This weekend I followed up on the two RSS feed readers in my Google Reader Replacement Tryouts. I have been pretty happy with Tiny Tiny RSS. My only problem is that it could not read five feeds. The forums implied that the trunk version might fix some of the problems. After a few missteps my Tiny Tiny RSS is running the trunk version and two more feed are readable. I am still getting a 403 on http://sqlblog.com/blogs/mainfeed.aspx and a â€œLibXML error 5â€ on two other feeds.
While I was updating my notes on RSS readers I went back to Yoleoreader. When I was last there only a part of feed was imported and the site was having stability problems. I repeated the import and all of the my feeds got in. Although I like the UI the response time of the browser is much slower than Tiny Tiny RSS. It looks like more growing pains. So far Tiny Tiny RSS is faster and more stable.
This week I decided to start the Google Reader replacement tryouts. It was the article, Yoleoreader Is Another Google Reader Alternative With Slick UI, by Jonathon Hu and the fact that Google Reader is supposed to disappear on July 1 that motivated me to get moving. I guess Google wants us to use Google+ instead of RSS readers. That is a much bigger problem for me than finding a RSS reader replacement. So I created an account on Yoleoreader and imported my feeds. The user interface is nice but the server rebooted during my feed import. I tried again but it still has not loaded. I guess they are having some problems scaling the system up for more users. The support person was nice but I think I will wait a week before trying again.
Another alternative to Google Reader is Tiny Tiny RSS. Since I have a self hosted site and experience installing web software, I installed it. For the average Google Reader user they need a Yoleoreader type solution. I found some instructions for Installing Tiny Tiny RSS on Bluehost. The instructions relied on the command line so I modified the instructions to use the GUI tools. Here is my version of Richardâ€™s instructions.
- I went to the Tiny Tiny RSS site and downloaded the tarball, v1.7.9 (May 13, 2013)
- I logged into the Controlpanel application on Bluehost and created a subdomain(Domains-Subdomains) with its own folder. I called the subdomain, reader, as a memorial to Google Reader.
- I used the File Manager(Files-File Manager) to upload the tarball to public_html, expanded the tarball, and then moved the source code to the reader folder.
- I created a new data base(Databases-MySQL Databases) called myusername_tt-rss, a data base user called myusername_ttrss, assigned the user to tt-rss, and assigned all privileges to the user.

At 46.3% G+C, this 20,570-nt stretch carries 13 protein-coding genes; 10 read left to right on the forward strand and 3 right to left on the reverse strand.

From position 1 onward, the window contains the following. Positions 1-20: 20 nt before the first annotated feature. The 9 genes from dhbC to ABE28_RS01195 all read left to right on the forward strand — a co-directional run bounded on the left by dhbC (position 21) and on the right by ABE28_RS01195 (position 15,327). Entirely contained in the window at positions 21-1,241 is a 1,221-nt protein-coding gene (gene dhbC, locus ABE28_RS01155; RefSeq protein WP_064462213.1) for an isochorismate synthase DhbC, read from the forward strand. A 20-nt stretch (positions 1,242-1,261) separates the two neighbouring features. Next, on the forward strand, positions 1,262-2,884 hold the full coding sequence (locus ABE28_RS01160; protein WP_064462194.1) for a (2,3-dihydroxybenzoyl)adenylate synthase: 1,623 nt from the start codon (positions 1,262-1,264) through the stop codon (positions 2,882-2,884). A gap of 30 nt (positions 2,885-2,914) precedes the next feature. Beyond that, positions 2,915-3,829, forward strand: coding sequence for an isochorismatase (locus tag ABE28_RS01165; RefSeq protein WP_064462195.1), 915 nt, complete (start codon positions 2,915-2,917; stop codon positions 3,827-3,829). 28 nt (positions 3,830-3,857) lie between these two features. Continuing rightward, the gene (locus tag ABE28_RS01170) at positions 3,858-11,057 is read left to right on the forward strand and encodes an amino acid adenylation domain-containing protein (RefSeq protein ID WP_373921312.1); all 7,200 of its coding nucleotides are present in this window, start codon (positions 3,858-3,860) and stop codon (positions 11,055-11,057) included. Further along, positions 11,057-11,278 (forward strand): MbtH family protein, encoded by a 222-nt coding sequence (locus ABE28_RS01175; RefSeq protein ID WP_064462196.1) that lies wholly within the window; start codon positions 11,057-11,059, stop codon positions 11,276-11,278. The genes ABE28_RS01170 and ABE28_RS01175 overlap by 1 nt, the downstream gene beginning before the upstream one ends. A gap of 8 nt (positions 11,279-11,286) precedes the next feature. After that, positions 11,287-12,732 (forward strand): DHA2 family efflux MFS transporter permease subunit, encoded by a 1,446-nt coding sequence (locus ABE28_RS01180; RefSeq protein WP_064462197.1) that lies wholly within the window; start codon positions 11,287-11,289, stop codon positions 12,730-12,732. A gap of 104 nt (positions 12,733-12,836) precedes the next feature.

- Although I used PhpMyAdmin to import the schema and edited the config.php file via the File Manager, I found that this was not necessary. When I opened the browser and went to http://reader.wehuberconsultingllc.com, I accidentally ended up at the install screen. I had saved my edits to config-dist.php. I followed its instructions to import the schema and edit the config.php. When I went to the home screen, everything worked. If I ever have to do this again I would open a browser and go directly to http://reader.wehuberconsultingllc.com/install/ instead.
- I followed the instructions for securing the admin password and importing my subscriptions and starred items.
- I followed the instructions for updating the feeds manually but I changed the cron job command line to: cd ~/public_html/reader && /usr/php/53/usr/bin/php-cli ~/public_html/reader/update.php –feeds –quiet >/dev/null 2>&1
Here are some of my initial impressions on Tiny Tiny RSS.
- The user interface is not as slick as Yoleoreader but it is more than adequate as a replacement for Google Reader. My browser response time was excellent.
- My Google Reader feeds and starred items imported quickly without problems.
- Tiny Tiny RSS is more persnickety about the quality of the feeds. I guess that Google Reader fixed the feed problems behind the curtains. I read a bunch of comments from RSS developers complaining about the different feed exceptions that had to code for. In my case I had about twenty bad feeds. The feed shows up in red. Some of the feeds no longer exist. They were easy to fix. Some feeds have problems but still display the posts. Five feeds have valid addresses but the feed cannot be read. Maybe this weekend I will see if the newest version of the RSS and Atom code will fix the problem.